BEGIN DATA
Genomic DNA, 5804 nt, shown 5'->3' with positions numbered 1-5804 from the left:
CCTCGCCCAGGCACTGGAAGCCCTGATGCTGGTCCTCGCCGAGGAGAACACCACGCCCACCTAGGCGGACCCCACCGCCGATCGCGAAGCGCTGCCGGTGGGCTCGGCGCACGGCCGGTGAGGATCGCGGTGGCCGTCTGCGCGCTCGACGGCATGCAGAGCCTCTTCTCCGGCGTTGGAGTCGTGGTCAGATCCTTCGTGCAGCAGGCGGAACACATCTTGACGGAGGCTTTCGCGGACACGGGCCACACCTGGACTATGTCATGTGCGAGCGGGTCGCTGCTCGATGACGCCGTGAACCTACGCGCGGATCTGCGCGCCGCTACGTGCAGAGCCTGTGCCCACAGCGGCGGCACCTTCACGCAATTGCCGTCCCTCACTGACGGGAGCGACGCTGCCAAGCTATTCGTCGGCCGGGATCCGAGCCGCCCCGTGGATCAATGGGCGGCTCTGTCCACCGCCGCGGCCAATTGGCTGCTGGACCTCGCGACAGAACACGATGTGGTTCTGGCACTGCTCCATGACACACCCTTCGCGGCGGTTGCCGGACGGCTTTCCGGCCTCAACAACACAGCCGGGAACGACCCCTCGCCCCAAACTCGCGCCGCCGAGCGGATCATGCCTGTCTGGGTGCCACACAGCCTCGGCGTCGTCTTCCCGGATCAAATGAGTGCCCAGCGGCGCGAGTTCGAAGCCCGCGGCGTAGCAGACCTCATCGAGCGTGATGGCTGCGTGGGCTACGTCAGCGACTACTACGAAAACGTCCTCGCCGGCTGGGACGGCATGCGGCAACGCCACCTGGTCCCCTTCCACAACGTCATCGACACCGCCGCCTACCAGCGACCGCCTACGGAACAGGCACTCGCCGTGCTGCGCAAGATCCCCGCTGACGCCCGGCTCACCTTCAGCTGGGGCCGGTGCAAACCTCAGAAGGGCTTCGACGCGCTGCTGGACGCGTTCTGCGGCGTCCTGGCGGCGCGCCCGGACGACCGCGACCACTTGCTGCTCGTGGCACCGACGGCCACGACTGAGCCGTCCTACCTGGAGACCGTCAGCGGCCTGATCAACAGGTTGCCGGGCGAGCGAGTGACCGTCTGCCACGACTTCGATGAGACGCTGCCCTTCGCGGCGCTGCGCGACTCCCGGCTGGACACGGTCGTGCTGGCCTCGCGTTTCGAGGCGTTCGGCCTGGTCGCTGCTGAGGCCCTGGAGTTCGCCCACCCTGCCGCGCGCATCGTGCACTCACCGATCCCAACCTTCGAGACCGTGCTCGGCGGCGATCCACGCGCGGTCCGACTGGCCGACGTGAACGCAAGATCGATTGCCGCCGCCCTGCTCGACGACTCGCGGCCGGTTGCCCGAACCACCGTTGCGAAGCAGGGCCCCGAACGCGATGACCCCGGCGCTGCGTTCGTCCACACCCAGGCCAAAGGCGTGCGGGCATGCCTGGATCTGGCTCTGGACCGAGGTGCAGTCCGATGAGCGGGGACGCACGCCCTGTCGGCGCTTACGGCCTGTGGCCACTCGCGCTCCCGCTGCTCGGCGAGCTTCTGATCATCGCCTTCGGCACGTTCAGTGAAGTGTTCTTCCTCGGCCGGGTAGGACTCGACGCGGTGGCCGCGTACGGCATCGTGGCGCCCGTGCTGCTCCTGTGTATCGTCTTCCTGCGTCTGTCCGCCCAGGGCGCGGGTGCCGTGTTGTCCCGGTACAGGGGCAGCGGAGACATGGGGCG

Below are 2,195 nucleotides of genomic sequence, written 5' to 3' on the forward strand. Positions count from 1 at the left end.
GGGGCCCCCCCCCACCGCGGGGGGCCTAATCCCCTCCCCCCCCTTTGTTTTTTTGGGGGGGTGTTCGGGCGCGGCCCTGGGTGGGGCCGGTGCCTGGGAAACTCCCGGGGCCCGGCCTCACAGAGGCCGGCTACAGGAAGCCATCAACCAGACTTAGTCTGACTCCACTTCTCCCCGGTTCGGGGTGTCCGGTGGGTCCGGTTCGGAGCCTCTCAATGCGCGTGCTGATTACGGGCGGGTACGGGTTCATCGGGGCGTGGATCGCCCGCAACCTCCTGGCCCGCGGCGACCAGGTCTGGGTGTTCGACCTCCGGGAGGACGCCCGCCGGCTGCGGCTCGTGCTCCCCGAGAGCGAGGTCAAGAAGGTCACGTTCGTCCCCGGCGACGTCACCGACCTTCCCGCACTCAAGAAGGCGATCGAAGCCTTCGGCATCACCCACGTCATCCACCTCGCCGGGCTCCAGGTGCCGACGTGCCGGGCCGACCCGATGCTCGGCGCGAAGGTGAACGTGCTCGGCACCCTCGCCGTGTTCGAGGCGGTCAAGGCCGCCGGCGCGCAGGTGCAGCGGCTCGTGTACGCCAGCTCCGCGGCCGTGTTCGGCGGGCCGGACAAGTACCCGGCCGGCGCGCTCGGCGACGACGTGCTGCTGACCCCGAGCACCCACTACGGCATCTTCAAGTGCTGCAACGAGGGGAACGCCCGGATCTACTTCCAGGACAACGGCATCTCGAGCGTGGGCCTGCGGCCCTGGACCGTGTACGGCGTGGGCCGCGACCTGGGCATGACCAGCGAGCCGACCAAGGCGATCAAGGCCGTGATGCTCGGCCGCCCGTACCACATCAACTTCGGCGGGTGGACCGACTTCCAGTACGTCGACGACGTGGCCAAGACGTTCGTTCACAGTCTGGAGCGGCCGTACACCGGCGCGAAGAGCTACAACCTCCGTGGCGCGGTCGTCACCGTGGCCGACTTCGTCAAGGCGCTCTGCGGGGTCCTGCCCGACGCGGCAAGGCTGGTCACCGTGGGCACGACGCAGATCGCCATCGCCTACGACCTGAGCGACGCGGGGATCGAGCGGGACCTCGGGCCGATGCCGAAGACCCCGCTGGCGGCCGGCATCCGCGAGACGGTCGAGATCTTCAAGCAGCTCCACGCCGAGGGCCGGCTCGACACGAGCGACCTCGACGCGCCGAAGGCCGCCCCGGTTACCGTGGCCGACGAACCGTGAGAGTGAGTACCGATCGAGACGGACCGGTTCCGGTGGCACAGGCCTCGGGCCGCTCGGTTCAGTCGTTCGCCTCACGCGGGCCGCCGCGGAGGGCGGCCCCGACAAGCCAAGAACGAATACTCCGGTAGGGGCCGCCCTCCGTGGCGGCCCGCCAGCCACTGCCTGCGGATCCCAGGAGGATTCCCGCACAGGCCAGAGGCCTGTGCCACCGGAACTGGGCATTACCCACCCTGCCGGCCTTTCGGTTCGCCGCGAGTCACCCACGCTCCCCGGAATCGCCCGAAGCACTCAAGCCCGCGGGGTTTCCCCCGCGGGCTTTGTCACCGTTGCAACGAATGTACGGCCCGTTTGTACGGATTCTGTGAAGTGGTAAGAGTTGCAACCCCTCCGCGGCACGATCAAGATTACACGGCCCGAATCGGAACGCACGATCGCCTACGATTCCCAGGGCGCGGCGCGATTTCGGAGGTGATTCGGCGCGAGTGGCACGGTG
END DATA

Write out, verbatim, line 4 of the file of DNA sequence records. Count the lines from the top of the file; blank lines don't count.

GGGGCCCCCCCCCACCGCGGGGGGCCTAATCCCCTCCCCCCCCTTTGTTTTTTTGGGGGGGTGTTCGGGCGCGGCCCTGGGTGGGGCCGGTGCCTGGGAAACTCCCGGGGCCCGGCCTCACAGAGGCCGGCTACAGGAAGCCATCAACCAGACTTAGTCTGACTCCACTTCTCCCCGGTTCGGGGTGTCCGGTGGGTCCGGTTCGGAGCCTCTCAATGCGCGTGCTGATTACGGGCGGGTACGGGTTCATCGGGGCGTGGATCGCCCGCAACCTCCTGGCCCGCGGCGACCAGGTCTGGGTGTTCGACCTCCGGGAGGACGCCCGCCGGCTGCGGCTCGTGCTCCCCGAGAGCGAGGTCAAGAAGGTCACGTTCGTCCCCGGCGACGTCACCGACCTTCCCGCACTCAAGAAGGCGATCGAAGCCTTCGGCATCACCCACGTCATCCACCTCGCCGGGCTCCAGGTGCCGACGTGCCGGGCCGACCCGATGCTCGGCGCGAAGGTGAACGTGCTCGGCACCCTCGCCGTGTTCGAGGCGGTCAAGGCCGCCGGCGCGCAGGTGCAGCGGCTCGTGTACGCCAGCTCCGCGGCCGTGTTCGGCGGGCCGGACAAGTACCCGGCCGGCGCGCTCGGCGACGACGTGCTGCTGACCCCGAGCACCCACTACGGCATCTTCAAGTGCTGCAACGAGGGGAACGCCCGGATCTACTTCCAGGACAACGGCATCTCGAGCGTGGGCCTGCGGCCCTGGACCGTGTACGGCGTGGGCCGCGACCTGGGCATGACCAGCGAGCCGACCAAGGCGATCAAGGCCGTGATGCTCGGCCGCCCGTACCACATCAACTTCGGCGGGTGGACCGACTTCCAGTACGTCGACGACGTGGCCAAGACGTTCGTTCACAGTCTGGAGCGGCCGTACACCGGCGCGAAGAGCTACAACCTCCGTGGCGCGGTCGTCACCGTGGCCGACTTCGTCAAGGCGCTCTGCGGGGTCCTGCCCGACGCGGCAAGGCTGGTCACCGTGGGCACGACGCAGATCGCCATCGCCTACGACCTGAGCGACGCGGGGATCGAGCGGGACCTCGGGCCGATGCCGAAGACCCCGCTGGCGGCCGGCATCCGCGAGACGGTCGAGATCTTCAAGCAGCTCCACGCCGAGGGCCGGCTCGACACGAGCGACCTCGACGCGCCGAAGGCCGCCCCGGTTACCGTGGCCGACGAACCGTGAGAGTGAGTACCGATCGAGACGGACCGGTTCCGGTGGCACAGGCCTCGGGCCGCTCGGTTCAGTCGTTCGCCTCACGCGGGCCGCCGCGGAGGGCGGCCCCGACAAGCCAAGAACGAATACTCCGGTAGGGGCCGCCCTCCGTGGCGGCCCGCCAGCCACTGCCTGCGGATCCCAGGAGGATTCCCGCACAGGCCAGAGGCCTGTGCCACCGGAACTGGGCATTACCCACCCTGCCGGCCTTTCGGTTCGCCGCGAGTCACCCACGCTCCCCGGAATCGCCCGAAGCACTCAAGCCCGCGGGGTTTCCCCCGCGGGCTTTGTCACCGTTGCAACGAATGTACGGCCCGTTTGTACGGATTCTGTGAAGTGGTAAGAGTTGCAACCCCTCCGCGGCACGATCAAGATTACACGGCCCGAATCGGAACGCACGATCGCCTACGATTCCCAGGGCGCGGCGCGATTTCGGAGGTGATTCGGCGCGAGTGGCACGGTG